The problem with Goals

We are always told how important it is to have goals and SMART objectives, but there is a problem with goals. Goals usually describe what we want to have, get or achieve; these are outcome goals. They are useful when dealing with performance in the workplace and things that are entirely under our control. The problem is that there are many things that we have very little control over, and none of us can be certain what tomorrow will bring. When we use outcome goals as the main measure of success, we are also setting ourselves up for disappointment. If we don't achieve them we become a failure, and if we do achieve them we often discover that it is just another box ticked and our lives are just the same despite any happiness that we anticipated. This is related to fixed mindset. Goals relating to how we will feel are in the same category - none of us can guarantee how we will feel, and trying to control our feelings is a recipe for disappointment.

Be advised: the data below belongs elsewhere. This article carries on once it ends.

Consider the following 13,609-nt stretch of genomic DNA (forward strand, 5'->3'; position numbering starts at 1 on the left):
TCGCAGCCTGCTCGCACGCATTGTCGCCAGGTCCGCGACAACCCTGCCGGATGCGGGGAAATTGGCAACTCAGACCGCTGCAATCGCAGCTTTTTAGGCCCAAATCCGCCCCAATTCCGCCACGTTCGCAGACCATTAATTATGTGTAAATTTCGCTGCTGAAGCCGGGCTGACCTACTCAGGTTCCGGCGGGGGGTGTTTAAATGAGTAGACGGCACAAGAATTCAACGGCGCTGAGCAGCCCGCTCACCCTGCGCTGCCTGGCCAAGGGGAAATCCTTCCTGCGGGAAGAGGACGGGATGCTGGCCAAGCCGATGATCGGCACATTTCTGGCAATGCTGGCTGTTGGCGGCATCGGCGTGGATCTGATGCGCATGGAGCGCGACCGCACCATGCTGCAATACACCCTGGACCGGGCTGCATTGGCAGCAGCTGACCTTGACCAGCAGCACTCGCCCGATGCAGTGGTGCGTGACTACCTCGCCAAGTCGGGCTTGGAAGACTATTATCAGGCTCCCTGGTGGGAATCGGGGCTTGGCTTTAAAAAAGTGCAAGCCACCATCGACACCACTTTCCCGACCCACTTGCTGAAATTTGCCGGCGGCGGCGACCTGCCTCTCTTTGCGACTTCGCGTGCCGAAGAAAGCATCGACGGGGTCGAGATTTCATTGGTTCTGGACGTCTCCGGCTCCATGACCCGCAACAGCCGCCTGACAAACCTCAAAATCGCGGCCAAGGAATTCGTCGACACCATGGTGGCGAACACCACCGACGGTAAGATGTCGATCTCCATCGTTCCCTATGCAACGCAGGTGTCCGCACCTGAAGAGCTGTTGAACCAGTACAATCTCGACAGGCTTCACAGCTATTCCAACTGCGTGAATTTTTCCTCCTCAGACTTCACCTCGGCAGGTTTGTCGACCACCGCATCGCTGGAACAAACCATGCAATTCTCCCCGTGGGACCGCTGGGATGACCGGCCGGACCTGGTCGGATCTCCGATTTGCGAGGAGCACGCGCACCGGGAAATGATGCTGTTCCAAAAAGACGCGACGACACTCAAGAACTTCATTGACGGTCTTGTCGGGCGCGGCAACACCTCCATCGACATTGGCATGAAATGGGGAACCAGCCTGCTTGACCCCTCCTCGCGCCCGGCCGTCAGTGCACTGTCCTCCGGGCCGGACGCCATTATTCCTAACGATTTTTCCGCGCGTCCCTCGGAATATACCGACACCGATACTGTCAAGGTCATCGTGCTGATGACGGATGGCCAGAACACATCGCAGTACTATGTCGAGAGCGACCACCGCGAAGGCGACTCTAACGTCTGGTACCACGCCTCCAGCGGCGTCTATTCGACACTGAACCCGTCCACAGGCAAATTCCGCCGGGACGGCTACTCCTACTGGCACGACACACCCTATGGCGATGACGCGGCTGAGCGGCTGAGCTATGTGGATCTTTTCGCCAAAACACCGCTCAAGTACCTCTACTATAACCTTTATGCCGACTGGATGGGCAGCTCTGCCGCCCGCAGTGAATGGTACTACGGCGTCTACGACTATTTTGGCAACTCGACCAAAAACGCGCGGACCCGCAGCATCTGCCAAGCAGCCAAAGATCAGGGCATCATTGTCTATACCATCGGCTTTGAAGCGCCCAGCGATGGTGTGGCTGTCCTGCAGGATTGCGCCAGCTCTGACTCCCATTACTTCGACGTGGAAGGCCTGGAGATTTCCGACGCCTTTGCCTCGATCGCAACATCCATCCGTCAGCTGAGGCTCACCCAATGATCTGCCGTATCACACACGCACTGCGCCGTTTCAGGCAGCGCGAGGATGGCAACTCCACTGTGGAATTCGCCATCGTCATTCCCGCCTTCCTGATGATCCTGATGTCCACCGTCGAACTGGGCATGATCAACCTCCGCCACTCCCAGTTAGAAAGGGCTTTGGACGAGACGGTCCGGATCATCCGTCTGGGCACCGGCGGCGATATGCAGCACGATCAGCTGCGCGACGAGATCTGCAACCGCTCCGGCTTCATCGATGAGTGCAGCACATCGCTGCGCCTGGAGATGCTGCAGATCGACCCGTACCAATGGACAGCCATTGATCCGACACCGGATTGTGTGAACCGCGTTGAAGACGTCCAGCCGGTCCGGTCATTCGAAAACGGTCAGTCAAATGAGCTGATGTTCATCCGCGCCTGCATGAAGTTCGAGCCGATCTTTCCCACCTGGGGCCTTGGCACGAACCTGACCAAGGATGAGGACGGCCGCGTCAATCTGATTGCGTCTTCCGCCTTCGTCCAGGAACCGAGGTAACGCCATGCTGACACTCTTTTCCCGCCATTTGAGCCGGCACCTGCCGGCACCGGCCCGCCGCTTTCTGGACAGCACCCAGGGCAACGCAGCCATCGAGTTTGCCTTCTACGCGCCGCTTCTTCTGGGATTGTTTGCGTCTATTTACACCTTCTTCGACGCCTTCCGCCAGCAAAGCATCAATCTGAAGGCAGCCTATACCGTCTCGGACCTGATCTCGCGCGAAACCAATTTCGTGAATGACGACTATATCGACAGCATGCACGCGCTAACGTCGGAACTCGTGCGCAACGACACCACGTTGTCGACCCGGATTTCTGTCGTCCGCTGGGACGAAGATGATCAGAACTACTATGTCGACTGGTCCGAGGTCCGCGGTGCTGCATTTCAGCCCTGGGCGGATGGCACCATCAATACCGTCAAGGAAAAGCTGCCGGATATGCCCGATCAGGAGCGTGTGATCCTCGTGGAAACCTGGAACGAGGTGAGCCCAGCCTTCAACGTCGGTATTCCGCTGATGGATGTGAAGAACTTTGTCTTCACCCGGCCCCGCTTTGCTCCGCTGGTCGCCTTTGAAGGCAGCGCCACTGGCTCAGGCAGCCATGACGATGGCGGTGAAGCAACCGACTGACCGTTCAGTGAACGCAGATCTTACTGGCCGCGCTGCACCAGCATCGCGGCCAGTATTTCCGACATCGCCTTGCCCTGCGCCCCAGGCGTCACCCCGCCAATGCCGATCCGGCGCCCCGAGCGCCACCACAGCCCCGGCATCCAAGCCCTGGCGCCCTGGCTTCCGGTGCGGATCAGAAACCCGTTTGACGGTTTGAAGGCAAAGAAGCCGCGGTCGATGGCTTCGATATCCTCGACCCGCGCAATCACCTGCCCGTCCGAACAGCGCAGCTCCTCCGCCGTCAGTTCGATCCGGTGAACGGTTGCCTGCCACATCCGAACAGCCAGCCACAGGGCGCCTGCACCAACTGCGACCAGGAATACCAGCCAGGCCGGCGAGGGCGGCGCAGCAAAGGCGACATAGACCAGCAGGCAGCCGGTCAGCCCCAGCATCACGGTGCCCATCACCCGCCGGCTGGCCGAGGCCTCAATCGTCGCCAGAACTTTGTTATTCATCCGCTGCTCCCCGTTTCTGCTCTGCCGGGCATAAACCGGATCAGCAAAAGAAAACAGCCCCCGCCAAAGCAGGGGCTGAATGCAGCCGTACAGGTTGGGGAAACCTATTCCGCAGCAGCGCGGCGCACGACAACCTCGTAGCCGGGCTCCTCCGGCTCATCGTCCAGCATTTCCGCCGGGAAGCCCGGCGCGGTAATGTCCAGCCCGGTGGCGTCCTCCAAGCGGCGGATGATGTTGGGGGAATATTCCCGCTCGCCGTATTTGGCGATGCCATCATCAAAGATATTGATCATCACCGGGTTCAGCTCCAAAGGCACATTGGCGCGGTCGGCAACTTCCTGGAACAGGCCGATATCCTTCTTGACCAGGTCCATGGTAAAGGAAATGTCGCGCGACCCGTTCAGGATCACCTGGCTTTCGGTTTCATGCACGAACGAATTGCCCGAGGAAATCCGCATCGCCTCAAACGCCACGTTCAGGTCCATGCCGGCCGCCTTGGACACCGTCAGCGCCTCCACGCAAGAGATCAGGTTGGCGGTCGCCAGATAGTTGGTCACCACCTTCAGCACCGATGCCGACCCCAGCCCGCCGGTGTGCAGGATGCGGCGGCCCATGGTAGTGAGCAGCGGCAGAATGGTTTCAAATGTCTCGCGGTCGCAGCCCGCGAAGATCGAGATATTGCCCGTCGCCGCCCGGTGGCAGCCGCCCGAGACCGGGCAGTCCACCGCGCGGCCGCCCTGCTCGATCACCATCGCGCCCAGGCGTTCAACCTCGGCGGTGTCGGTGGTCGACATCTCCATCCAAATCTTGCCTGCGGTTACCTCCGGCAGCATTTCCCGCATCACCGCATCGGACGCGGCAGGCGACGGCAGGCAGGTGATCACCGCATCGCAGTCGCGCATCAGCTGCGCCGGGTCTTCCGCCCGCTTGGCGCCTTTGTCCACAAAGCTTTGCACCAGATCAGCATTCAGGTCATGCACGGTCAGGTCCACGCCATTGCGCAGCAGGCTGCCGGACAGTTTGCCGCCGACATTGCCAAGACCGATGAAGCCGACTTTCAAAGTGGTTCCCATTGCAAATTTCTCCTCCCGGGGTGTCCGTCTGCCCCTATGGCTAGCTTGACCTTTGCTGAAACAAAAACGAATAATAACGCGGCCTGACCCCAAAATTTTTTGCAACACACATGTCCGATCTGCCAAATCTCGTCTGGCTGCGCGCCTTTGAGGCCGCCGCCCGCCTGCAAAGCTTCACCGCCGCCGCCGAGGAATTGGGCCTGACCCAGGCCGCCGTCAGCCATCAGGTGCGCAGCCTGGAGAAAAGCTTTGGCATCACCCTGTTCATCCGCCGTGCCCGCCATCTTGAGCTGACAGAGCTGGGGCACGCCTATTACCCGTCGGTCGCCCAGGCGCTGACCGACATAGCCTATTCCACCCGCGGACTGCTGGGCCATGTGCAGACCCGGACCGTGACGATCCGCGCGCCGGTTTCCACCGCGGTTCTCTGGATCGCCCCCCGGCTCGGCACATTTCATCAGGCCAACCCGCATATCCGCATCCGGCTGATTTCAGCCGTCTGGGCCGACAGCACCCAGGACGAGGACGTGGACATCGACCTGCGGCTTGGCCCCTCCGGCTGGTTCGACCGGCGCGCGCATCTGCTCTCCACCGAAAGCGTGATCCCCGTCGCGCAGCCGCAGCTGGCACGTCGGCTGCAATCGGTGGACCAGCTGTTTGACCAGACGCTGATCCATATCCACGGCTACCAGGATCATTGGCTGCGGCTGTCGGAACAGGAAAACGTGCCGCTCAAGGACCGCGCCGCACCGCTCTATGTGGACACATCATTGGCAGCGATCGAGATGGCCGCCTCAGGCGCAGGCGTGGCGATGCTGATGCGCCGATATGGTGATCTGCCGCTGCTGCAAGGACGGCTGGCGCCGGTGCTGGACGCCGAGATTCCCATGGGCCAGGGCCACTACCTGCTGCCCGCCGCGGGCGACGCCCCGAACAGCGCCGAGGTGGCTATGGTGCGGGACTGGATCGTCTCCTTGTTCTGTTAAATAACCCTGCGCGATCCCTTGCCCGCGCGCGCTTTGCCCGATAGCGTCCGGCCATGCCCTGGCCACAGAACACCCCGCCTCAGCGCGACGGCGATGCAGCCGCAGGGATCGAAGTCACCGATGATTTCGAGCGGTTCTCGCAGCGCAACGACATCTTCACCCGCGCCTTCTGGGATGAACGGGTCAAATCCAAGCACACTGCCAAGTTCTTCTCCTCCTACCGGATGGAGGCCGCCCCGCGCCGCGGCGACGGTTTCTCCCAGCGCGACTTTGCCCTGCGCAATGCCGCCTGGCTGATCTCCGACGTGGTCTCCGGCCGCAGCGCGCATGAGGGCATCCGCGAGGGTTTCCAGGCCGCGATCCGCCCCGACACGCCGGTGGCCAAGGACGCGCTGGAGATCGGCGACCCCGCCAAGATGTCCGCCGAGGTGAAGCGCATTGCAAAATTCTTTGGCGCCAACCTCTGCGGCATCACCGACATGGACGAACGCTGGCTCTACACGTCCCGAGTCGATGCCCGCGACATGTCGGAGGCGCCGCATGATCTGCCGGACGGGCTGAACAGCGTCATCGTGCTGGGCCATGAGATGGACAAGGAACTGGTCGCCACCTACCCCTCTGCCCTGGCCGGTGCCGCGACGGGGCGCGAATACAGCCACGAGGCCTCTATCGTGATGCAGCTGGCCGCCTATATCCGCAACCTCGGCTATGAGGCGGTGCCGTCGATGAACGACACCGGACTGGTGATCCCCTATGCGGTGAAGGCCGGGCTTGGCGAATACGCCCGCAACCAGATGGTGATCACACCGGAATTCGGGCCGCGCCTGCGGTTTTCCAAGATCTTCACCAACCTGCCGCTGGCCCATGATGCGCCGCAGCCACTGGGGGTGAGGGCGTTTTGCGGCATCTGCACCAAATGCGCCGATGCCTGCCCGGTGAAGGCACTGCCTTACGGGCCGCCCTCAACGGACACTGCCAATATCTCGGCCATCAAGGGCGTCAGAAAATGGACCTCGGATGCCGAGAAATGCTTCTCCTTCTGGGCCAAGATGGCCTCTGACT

A better way is to set process goals. This is then a goal relating to how we will act and behave. That is much more under our control, and more satisfying in the long term. Knowing what you stand for and how you want to act is a key part of values-based living, and a more reliable route to a rich and meaningful life. 

So goals are something to be careful with. In the right context they can be incredibly powerful if relating to things in our control that we will do, but if the focus is on what we will get or have then we are setting ourselves up for disappoitment.

The problem with goals